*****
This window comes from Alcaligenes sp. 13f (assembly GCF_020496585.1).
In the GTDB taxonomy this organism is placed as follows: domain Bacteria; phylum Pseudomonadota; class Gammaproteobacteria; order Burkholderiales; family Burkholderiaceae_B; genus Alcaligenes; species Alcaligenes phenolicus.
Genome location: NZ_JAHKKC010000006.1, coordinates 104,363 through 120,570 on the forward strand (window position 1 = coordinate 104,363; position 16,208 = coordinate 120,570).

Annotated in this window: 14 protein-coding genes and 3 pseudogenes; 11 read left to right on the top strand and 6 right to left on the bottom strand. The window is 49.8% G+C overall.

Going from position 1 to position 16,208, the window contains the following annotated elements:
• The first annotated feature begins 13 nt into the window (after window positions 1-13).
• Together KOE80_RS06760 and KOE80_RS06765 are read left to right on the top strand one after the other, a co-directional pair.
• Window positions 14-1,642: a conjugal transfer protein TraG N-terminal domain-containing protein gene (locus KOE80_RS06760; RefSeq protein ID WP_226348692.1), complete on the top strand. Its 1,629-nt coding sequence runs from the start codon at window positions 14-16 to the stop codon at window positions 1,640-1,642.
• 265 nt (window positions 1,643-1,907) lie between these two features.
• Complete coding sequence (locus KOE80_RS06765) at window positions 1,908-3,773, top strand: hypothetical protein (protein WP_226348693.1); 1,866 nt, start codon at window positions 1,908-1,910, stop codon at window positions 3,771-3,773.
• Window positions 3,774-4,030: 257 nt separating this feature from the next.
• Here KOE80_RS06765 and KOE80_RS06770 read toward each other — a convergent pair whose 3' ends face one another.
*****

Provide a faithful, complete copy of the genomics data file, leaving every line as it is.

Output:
This window comes from Alcaligenes sp. 13f (assembly GCF_020496585.1).
In the GTDB taxonomy this organism is placed as follows: domain Bacteria; phylum Pseudomonadota; class Gammaproteobacteria; order Burkholderiales; family Burkholderiaceae_B; genus Alcaligenes; species Alcaligenes phenolicus.
Genome location: NZ_JAHKKC010000006.1, coordinates 104,363 through 120,570 on the forward strand (window position 1 = coordinate 104,363; position 16,208 = coordinate 120,570).

Annotated in this window: 14 protein-coding genes and 3 pseudogenes; 11 read left to right on the top strand and 6 right to left on the bottom strand. The window is 49.8% G+C overall.

Going from position 1 to position 16,208, the window contains the following annotated elements:
• The first annotated feature begins 13 nt into the window (after window positions 1-13).
• Together KOE80_RS06760 and KOE80_RS06765 are read left to right on the top strand one after the other, a co-directional pair.
• Window positions 14-1,642: a conjugal transfer protein TraG N-terminal domain-containing protein gene (locus KOE80_RS06760; RefSeq protein ID WP_226348692.1), complete on the top strand. Its 1,629-nt coding sequence runs from the start codon at window positions 14-16 to the stop codon at window positions 1,640-1,642.
• 265 nt (window positions 1,643-1,907) lie between these two features.
• Complete coding sequence (locus KOE80_RS06765) at window positions 1,908-3,773, top strand: hypothetical protein (protein WP_226348693.1); 1,866 nt, start codon at window positions 1,908-1,910, stop codon at window positions 3,771-3,773.
• Window positions 3,774-4,030: 257 nt separating this feature from the next.
• Here KOE80_RS06765 and KOE80_RS06770 read toward each other — a convergent pair whose 3' ends face one another.